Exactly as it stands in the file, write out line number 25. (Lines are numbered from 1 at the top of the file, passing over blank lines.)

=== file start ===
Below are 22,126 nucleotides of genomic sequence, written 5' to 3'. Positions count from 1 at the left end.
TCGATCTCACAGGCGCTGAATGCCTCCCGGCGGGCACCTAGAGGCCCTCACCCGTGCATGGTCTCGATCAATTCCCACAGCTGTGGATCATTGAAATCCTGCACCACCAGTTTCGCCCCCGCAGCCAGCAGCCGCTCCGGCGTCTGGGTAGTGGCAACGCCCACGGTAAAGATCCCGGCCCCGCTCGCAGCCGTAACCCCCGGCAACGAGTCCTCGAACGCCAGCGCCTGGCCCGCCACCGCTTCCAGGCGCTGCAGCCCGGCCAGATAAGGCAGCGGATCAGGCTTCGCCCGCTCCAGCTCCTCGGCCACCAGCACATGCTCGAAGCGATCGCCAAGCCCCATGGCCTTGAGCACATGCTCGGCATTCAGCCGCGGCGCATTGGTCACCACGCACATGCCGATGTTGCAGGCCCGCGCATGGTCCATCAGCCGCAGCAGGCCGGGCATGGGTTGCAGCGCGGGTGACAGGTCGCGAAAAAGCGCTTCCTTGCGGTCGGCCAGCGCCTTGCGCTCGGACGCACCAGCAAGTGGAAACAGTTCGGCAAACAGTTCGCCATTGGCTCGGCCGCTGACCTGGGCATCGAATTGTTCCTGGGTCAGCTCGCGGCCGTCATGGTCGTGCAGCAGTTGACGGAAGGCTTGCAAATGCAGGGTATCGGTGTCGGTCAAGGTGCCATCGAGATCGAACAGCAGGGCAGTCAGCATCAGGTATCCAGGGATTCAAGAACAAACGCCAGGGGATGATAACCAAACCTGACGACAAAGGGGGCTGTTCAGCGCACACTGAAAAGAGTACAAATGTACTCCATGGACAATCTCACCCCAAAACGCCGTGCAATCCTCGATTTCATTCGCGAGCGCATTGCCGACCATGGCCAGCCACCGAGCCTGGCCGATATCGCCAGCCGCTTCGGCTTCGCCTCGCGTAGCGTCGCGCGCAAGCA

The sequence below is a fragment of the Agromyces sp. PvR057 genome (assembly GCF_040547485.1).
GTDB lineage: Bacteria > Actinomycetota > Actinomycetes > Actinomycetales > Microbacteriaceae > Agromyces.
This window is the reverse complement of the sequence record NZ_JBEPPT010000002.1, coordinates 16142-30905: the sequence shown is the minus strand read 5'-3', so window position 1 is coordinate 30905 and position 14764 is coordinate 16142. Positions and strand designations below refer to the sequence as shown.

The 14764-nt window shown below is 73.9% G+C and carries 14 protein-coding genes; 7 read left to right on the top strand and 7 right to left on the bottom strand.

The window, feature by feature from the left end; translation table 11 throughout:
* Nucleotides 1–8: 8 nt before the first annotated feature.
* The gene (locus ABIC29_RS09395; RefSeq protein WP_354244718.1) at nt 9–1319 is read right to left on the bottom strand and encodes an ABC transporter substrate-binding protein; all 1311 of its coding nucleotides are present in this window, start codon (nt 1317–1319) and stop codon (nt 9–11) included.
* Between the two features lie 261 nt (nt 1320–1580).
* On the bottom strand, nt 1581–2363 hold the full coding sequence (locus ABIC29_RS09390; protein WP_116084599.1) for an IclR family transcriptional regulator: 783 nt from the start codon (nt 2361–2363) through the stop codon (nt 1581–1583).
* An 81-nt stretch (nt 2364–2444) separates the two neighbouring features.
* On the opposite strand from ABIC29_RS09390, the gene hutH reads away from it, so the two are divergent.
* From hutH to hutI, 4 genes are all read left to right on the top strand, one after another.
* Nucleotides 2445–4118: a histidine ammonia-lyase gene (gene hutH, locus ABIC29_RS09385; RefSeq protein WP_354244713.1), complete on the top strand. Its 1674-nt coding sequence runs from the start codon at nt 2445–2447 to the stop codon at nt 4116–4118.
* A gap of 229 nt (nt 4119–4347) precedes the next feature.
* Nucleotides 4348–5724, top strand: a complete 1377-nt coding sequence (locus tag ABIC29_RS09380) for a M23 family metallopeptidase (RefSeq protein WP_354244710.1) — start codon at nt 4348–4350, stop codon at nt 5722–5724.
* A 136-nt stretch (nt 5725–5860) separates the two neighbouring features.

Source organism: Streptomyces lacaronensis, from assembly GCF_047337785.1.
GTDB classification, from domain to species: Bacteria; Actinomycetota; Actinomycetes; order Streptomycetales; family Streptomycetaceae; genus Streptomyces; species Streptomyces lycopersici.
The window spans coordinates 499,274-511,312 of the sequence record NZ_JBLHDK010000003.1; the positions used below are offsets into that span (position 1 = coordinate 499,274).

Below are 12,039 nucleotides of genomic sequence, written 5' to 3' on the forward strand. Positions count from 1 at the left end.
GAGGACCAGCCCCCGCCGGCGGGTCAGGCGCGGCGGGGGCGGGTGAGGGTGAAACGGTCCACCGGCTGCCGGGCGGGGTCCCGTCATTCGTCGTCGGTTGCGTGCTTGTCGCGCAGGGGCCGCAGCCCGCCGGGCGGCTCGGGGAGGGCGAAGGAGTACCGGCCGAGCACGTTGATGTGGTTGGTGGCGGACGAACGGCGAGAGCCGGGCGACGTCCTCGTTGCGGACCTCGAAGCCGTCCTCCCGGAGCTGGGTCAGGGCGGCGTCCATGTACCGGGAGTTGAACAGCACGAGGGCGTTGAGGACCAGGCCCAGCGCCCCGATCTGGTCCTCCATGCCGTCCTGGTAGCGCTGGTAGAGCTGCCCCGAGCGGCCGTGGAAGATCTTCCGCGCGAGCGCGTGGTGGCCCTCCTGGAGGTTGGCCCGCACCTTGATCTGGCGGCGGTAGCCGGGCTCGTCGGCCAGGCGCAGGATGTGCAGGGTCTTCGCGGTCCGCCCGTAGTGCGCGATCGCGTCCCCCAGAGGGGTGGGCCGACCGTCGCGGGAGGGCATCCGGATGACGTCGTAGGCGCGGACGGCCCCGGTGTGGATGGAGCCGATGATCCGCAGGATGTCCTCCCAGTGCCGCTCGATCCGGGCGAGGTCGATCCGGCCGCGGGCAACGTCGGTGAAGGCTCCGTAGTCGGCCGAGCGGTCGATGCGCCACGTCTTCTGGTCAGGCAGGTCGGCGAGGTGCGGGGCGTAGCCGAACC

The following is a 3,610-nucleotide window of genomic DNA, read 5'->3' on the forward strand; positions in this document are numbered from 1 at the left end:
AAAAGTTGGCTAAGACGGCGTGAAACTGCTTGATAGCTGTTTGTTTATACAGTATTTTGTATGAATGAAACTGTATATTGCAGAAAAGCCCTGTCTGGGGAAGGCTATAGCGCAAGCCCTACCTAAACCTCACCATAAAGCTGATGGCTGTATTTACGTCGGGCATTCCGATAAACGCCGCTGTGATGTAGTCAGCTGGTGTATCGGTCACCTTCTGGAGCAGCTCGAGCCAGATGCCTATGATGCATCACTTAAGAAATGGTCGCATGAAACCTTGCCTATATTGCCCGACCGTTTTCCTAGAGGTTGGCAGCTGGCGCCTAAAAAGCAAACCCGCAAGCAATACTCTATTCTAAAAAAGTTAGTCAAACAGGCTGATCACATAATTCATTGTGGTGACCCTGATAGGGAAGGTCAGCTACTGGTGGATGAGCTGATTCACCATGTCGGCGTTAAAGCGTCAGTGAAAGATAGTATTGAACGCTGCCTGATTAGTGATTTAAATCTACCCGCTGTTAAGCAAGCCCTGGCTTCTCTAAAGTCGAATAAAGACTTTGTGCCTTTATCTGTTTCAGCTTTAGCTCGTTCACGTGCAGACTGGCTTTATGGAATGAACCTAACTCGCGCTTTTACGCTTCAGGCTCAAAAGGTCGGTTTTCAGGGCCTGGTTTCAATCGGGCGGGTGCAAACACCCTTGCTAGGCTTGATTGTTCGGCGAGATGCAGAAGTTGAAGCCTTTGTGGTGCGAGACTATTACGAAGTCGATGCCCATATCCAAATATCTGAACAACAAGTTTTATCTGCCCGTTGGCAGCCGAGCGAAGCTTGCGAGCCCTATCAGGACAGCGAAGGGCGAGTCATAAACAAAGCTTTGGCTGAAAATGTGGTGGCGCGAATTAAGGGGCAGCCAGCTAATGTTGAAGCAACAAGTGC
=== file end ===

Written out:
AAAAGTTGGCTAAGACGGCGTGAAACTGCTTGATAGCTGTTTGTTTATACAGTATTTTGTATGAATGAAACTGTATATTGCAGAAAAGCCCTGTCTGGGGAAGGCTATAGCGCAAGCCCTACCTAAACCTCACCATAAAGCTGATGGCTGTATTTACGTCGGGCATTCCGATAAACGCCGCTGTGATGTAGTCAGCTGGTGTATCGGTCACCTTCTGGAGCAGCTCGAGCCAGATGCCTATGATGCATCACTTAAGAAATGGTCGCATGAAACCTTGCCTATATTGCCCGACCGTTTTCCTAGAGGTTGGCAGCTGGCGCCTAAAAAGCAAACCCGCAAGCAATACTCTATTCTAAAAAAGTTAGTCAAACAGGCTGATCACATAATTCATTGTGGTGACCCTGATAGGGAAGGTCAGCTACTGGTGGATGAGCTGATTCACCATGTCGGCGTTAAAGCGTCAGTGAAAGATAGTATTGAACGCTGCCTGATTAGTGATTTAAATCTACCCGCTGTTAAGCAAGCCCTGGCTTCTCTAAAGTCGAATAAAGACTTTGTGCCTTTATCTGTTTCAGCTTTAGCTCGTTCACGTGCAGACTGGCTTTATGGAATGAACCTAACTCGCGCTTTTACGCTTCAGGCTCAAAAGGTCGGTTTTCAGGGCCTGGTTTCAATCGGGCGGGTGCAAACACCCTTGCTAGGCTTGATTGTTCGGCGAGATGCAGAAGTTGAAGCCTTTGTGGTGCGAGACTATTACGAAGTCGATGCCCATATCCAAATATCTGAACAACAAGTTTTATCTGCCCGTTGGCAGCCGAGCGAAGCTTGCGAGCCCTATCAGGACAGCGAAGGGCGAGTCATAAACAAAGCTTTGGCTGAAAATGTGGTGGCGCGAATTAAGGGGCAGCCAGCTAATGTTGAAGCAACAAGTGC